Colorado sells 85 Octane :| That's considered their "Regular"
 

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Colorado sells 85 Octane :| That's considered their "Regular"
That is gross. lol. Pretty bad :)


Maybe they can get away with it due to the high altitude. ?
 

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Colorado Springs is definitely of high altitude, so that would make sense essentially. Thinner air + lower octane = engine running without detonation. Lucky ducks.. saving those dollar bills over there !
 

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Question: My US owner's manual states 91 octane fuel is to be used if there is a label "PREMIUM RECOMMENDED". However, they fail to state where this label might be! Can anyone advise?


I would think the right thing for them to do is create an explicit label regardless of what model you have. I shouldn't have to wonder if there is something I missed. With all the white manufacturing component barcode labels falling off of my interior components, I have to wonder whether anything important might have disappeared...
 

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Question: My US owner's manual states 91 octane fuel is to be used if there is a label "PREMIUM RECOMMENDED". However, they fail to state where this label might be! Can anyone advise?


I would think the right thing for them to do is create an explicit label regardless of what model you have. I shouldn't have to wonder if there is something I missed. With all the white manufacturing component barcode labels falling off of my interior components, I have to wonder whether anything important might have disappeared...
On every Honda Ive owned, its been on the inside of the fuel door in all caps if it recommended or required Premium.
 
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I have owned a Nissan Maxima for 11 years. I have driven it with regular for most of those years with no negative issue, other than one or two miles less miles per gallon. If I knew I was going to drive it hard on a long trip at super duper speeds, I would use premium, which was recommended for best performance. If using lower octane, sensors would automatically retard the timing to compensate. I couldn't tell the difference in performance. Now that premium is at least 50 cents more per gallon over regular, it is not worth it to get an extra 2 miles per gallon. The benefit was not worth the cost.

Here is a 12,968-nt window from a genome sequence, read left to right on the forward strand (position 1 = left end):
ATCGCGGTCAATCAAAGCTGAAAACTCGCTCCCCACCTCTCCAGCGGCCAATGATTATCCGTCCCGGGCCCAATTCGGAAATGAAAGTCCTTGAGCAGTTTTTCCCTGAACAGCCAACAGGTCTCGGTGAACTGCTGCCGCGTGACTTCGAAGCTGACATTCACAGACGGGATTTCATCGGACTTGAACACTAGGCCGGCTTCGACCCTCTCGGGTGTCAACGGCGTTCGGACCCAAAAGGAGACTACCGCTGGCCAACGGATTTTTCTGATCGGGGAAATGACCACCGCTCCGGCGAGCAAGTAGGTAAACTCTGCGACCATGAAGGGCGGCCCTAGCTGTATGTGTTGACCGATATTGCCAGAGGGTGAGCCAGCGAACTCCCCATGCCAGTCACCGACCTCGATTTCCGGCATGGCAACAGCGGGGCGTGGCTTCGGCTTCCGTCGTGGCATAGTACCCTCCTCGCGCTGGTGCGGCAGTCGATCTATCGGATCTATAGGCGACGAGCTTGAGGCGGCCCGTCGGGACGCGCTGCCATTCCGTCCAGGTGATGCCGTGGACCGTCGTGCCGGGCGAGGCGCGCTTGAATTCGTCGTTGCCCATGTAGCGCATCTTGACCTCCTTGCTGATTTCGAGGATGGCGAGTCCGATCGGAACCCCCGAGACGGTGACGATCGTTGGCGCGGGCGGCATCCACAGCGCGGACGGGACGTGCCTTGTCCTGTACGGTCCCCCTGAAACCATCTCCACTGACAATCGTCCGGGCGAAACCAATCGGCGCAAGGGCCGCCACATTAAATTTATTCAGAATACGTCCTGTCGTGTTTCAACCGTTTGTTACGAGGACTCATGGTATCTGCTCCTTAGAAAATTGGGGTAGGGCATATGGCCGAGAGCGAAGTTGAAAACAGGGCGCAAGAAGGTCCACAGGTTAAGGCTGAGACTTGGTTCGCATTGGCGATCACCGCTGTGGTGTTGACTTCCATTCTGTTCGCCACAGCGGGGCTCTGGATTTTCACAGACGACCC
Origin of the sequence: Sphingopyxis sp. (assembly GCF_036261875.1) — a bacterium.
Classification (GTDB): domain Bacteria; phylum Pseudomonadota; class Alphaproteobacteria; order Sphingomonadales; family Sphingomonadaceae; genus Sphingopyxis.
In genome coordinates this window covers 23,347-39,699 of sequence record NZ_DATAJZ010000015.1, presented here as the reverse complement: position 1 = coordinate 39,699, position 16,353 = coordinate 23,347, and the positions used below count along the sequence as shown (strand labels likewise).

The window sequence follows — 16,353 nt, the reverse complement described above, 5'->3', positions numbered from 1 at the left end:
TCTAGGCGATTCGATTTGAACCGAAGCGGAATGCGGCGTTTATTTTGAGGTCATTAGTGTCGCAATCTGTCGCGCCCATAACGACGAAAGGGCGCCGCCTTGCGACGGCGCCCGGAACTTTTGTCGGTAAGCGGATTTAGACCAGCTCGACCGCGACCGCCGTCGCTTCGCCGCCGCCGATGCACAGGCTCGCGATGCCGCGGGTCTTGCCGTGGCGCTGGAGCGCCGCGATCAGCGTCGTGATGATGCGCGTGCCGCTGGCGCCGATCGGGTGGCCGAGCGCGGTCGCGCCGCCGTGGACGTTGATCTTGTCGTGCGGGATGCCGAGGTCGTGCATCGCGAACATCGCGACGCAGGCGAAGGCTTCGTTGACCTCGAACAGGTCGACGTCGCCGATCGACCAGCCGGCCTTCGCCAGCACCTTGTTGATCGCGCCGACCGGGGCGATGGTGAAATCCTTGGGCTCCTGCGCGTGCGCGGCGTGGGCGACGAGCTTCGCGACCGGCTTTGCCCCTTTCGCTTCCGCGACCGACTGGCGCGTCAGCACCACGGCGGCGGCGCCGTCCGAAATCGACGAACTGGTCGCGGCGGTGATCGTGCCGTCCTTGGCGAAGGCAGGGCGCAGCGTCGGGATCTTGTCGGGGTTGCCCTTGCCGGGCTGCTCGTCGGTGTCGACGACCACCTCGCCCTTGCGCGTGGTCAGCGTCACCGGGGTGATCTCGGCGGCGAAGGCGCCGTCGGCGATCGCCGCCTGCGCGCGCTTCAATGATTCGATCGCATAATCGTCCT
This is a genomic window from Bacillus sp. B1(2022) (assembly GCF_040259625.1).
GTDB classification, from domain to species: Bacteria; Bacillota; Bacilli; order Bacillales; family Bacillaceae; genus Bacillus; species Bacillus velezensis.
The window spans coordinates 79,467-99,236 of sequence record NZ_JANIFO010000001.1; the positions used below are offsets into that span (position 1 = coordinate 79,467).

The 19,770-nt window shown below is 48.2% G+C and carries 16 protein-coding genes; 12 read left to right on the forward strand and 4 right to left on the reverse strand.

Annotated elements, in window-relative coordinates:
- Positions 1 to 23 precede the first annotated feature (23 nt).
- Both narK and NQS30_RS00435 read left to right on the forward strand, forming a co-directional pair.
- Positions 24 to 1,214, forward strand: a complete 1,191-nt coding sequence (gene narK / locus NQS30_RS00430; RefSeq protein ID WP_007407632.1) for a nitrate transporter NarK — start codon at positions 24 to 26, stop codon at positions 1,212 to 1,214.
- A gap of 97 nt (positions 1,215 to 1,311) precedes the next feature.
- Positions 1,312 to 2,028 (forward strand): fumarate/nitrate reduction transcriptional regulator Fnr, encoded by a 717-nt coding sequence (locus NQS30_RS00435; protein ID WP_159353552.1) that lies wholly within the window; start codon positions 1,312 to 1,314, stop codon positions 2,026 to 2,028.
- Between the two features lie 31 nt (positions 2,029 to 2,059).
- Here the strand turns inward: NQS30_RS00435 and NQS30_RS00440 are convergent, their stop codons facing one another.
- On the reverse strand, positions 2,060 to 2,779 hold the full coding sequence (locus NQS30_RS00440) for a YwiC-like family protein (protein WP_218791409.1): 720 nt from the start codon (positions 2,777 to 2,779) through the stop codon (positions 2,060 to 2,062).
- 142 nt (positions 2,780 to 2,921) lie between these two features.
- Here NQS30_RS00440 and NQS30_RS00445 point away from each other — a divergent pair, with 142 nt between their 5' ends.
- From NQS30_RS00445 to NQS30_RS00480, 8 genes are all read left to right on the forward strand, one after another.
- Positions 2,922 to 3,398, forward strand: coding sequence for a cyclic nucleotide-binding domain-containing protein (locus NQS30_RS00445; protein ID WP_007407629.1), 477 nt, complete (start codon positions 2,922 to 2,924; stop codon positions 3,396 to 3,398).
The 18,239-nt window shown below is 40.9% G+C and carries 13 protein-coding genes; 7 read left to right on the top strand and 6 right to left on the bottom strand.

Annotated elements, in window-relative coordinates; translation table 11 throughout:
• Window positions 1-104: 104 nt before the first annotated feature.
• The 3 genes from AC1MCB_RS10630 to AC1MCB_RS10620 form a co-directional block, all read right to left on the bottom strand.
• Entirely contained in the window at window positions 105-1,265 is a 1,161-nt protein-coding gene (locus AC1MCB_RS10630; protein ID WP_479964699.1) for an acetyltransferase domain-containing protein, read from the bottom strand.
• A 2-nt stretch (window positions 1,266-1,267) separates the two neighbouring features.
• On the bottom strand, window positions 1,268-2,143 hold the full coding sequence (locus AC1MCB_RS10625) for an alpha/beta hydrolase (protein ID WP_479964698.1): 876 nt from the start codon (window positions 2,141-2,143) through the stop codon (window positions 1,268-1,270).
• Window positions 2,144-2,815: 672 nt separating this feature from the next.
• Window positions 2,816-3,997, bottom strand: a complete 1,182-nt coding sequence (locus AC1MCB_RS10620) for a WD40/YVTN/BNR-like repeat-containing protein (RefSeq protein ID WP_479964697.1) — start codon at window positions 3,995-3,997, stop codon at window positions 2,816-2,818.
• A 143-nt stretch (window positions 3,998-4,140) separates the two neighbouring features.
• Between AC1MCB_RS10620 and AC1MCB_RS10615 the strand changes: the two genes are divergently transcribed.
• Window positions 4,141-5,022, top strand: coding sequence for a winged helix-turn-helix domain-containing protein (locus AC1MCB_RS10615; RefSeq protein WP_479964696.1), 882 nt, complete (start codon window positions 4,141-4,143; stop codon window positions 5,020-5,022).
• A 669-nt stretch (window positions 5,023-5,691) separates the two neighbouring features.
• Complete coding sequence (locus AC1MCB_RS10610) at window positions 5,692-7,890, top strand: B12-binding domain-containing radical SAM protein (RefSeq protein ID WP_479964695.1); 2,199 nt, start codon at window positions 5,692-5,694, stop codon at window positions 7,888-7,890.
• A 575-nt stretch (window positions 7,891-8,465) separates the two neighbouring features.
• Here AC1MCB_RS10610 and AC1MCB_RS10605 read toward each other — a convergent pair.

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I'm coming from a STI, which was very sensitive to the gas used. I could only use shell 91 or husky 94.
I have the civic sport hatchback coming. Just curious if the civic is picky too.
 

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Engine knocking is never a good thing.
Recent engines are designed to "skip" a cycle if it detects misfire to prevent engine knocking... prevents engine damage... but you are losing efficiency.

The Sport / Sport Touring ECU is programmed with higher octane compression ratios.
You'll have to reprogram the ECU if you want to be able to run with lower octane and prevent the engine from knocking due to premature detonation due to timing/compression differences.
But if you do that... why buy the Sport... other than better gas millage?
If you plan on tuning it anyways... you'll need higher octane gasoline.
 

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When I decided to buy the Sport Hatchback, I made peace with the fact that it would require Premium fuel, so Premium it is...
Only using Shell V-Power, and the car is performing extremely well, so no need for me to look any farther...
Cheers!